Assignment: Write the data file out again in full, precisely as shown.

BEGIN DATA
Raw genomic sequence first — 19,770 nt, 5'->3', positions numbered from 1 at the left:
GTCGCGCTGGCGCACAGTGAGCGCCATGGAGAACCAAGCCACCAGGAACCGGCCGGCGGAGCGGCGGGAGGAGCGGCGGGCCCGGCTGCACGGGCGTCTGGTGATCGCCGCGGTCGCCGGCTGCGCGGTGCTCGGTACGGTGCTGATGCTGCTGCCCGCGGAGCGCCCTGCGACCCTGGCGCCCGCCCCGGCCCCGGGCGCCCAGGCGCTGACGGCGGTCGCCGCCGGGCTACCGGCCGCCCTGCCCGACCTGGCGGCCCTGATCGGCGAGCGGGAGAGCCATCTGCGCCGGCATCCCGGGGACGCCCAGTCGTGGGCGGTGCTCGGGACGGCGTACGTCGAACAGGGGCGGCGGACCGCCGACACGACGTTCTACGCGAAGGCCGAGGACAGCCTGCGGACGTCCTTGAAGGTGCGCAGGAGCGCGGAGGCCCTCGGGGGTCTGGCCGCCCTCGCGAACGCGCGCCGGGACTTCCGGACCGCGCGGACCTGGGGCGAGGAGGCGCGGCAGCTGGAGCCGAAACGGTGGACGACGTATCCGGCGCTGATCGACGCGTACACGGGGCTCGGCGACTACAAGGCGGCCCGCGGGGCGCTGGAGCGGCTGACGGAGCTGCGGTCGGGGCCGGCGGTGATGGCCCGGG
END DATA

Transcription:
Raw genomic sequence first — 19,770 nt, 5'->3', positions numbered from 1 at the left:
GTCGCGCTGGCGCACAGTGAGCGCCATGGAGAACCAAGCCACCAGGAACCGGCCGGCGGAGCGGCGGGAGGAGCGGCGGGCCCGGCTGCACGGGCGTCTGGTGATCGCCGCGGTCGCCGGCTGCGCGGTGCTCGGTACGGTGCTGATGCTGCTGCCCGCGGAGCGCCCTGCGACCCTGGCGCCCGCCCCGGCCCCGGGCGCCCAGGCGCTGACGGCGGTCGCCGCCGGGCTACCGGCCGCCCTGCCCGACCTGGCGGCCCTGATCGGCGAGCGGGAGAGCCATCTGCGCCGGCATCCCGGGGACGCCCAGTCGTGGGCGGTGCTCGGGACGGCGTACGTCGAACAGGGGCGGCGGACCGCCGACACGACGTTCTACGCGAAGGCCGAGGACAGCCTGCGGACGTCCTTGAAGGTGCGCAGGAGCGCGGAGGCCCTCGGGGGTCTGGCCGCCCTCGCGAACGCGCGCCGGGACTTCCGGACCGCGCGGACCTGGGGCGAGGAGGCGCGGCAGCTGGAGCCGAAACGGTGGACGACGTATCCGGCGCTGATCGACGCGTACACGGGGCTCGGCGACTACAAGGCGGCCCGCGGGGCGCTGGAGCGGCTGACGGAGCTGCGGTCGGGGCCGGCGGTGATGGCCCGGG